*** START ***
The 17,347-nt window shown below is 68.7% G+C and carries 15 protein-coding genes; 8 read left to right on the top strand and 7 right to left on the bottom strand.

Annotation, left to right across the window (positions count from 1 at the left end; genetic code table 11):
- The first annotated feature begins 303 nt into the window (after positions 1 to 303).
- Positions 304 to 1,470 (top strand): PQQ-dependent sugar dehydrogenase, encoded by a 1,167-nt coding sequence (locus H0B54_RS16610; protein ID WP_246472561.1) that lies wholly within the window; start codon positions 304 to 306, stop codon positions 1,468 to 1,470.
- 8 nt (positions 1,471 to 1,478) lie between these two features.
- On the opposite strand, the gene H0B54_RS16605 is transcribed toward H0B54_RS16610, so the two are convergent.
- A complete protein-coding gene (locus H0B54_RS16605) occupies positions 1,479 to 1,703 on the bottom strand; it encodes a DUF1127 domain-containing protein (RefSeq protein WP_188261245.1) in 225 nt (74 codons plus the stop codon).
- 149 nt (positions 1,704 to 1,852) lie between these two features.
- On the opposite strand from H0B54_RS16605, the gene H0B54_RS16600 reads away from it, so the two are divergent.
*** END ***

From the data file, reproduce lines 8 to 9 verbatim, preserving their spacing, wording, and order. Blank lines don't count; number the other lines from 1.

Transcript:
- 149 nt (positions 1,704 to 1,852) lie between these two features.
- On the opposite strand from H0B54_RS16605, the gene H0B54_RS16600 reads away from it, so the two are divergent.